The best time to start tracking a bill is while it is still in committee.  If you wait until it goes before the full legislative body for a vote, it is often too late.

Here are three ways to stay on top of committee hearings and testimonies to avoid this problem:

  •  Email and/or call the committee legislator’s offices- Ask them to keep you informed on an issue or particular bill.
  •  Set up a Google alert for the key committees/issues you are interested in- A news outlet may obtain information through an open records request that sheds light on an upcoming bill or addresses a new angle you hadn’t considered.
  •  Sign up for committee alerts through the overall legislature if available- Sometimes you can request an email to let you know the upcoming agendas which may include bills introduced, discussion, substitute language etc.
Most importantly, keep up to date by watching legislative sessions and committee hearings either in person or through televised sessions. Many states have public televised programs and some have it online.  If you watch these sessions online, you can easily multitask by playing the session in one window while doing other things in another web page.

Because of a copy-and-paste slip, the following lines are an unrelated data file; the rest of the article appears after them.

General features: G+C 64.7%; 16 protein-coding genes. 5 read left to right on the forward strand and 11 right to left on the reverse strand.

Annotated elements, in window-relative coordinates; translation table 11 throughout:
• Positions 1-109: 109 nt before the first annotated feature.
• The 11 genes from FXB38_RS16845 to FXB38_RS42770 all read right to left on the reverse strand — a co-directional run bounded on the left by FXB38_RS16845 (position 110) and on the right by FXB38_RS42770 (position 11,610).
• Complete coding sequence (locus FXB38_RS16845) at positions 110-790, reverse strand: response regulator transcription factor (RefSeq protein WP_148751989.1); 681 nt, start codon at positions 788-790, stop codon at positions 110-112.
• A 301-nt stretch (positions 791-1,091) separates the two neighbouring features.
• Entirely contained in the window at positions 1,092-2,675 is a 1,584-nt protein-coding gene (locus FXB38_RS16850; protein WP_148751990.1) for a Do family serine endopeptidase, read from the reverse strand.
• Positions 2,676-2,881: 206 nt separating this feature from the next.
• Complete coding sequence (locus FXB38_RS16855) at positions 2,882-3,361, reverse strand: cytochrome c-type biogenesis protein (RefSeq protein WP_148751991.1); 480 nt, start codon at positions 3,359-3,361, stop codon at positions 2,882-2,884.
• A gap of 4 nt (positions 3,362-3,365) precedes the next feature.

6. Find the “loophole” in the amendment


 One way to stand out from other bill trackers is to find a loophole or amendment that’s not talked about in the news or on political blogs.

For example, the California state legislature may be looking to pass a bill that’s looking to increase funding for a state park.  However, a clause in the bill might be dedicating subsidies to fisheries off the coast of San Francisco that nobody’s focusing on. Explore this angle further rather than regurgitating what other news outlets are already covering.


Contact info@watchdogwire.com for guidance!

Katherine Rodriguez

Katherine Rodriguez is a former Citizen Outreach intern for Watchdog Wire. Twitter: @krod315

More Posts - Twitter

Categories: Must Read, Quick Tips
Tags: , , ,


  1. Christmas in America: A time to celebrate the gifts of liberty and freedom
  2. Campaign contribution stacking in Wichita enables corruption
  3. GA: Augusta approves $2.8 million for broke Hyde Park project
  4. In Wichita, not much notice of a public hearing
  5. ACLU and NAACP suing Ferguson School District for having ‘Unfair’ election practices


comments powered by Disqus